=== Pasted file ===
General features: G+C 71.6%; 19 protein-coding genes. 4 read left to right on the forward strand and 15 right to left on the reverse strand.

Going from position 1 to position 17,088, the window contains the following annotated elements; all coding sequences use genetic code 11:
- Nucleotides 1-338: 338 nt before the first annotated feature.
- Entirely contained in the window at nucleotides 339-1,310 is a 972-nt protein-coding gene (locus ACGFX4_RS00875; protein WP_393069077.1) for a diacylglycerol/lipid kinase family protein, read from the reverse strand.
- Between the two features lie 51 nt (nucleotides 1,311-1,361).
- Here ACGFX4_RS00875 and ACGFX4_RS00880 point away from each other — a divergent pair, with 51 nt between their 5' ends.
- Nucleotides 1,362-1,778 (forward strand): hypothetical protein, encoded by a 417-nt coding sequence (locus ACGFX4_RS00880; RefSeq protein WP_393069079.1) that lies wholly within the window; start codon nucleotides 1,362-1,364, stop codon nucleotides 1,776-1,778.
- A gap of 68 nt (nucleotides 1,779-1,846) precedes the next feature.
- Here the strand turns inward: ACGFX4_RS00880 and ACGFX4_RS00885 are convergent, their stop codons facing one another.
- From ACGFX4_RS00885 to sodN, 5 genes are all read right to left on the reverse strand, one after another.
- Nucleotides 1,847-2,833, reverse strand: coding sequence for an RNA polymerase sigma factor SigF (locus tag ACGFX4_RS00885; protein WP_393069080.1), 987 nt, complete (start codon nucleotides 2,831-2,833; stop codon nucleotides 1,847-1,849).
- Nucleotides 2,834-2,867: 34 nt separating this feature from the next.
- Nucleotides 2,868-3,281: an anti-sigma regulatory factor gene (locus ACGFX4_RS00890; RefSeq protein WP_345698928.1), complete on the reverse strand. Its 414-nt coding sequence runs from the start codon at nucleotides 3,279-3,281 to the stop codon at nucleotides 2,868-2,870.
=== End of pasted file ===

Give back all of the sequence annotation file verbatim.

General features: G+C 71.6%; 19 protein-coding genes. 4 read left to right on the forward strand and 15 right to left on the reverse strand.

Going from position 1 to position 17,088, the window contains the following annotated elements; all coding sequences use genetic code 11:
- Nucleotides 1-338: 338 nt before the first annotated feature.
- Entirely contained in the window at nucleotides 339-1,310 is a 972-nt protein-coding gene (locus ACGFX4_RS00875; protein WP_393069077.1) for a diacylglycerol/lipid kinase family protein, read from the reverse strand.
- Between the two features lie 51 nt (nucleotides 1,311-1,361).
- Here ACGFX4_RS00875 and ACGFX4_RS00880 point away from each other — a divergent pair, with 51 nt between their 5' ends.
- Nucleotides 1,362-1,778 (forward strand): hypothetical protein, encoded by a 417-nt coding sequence (locus ACGFX4_RS00880; RefSeq protein WP_393069079.1) that lies wholly within the window; start codon nucleotides 1,362-1,364, stop codon nucleotides 1,776-1,778.
- A gap of 68 nt (nucleotides 1,779-1,846) precedes the next feature.
- Here the strand turns inward: ACGFX4_RS00880 and ACGFX4_RS00885 are convergent, their stop codons facing one another.
- From ACGFX4_RS00885 to sodN, 5 genes are all read right to left on the reverse strand, one after another.
- Nucleotides 1,847-2,833, reverse strand: coding sequence for an RNA polymerase sigma factor SigF (locus tag ACGFX4_RS00885; protein WP_393069080.1), 987 nt, complete (start codon nucleotides 2,831-2,833; stop codon nucleotides 1,847-1,849).
- Nucleotides 2,834-2,867: 34 nt separating this feature from the next.
- Nucleotides 2,868-3,281: an anti-sigma regulatory factor gene (locus ACGFX4_RS00890; RefSeq protein WP_345698928.1), complete on the reverse strand. Its 414-nt coding sequence runs from the start codon at nucleotides 3,279-3,281 to the stop codon at nucleotides 2,868-2,870.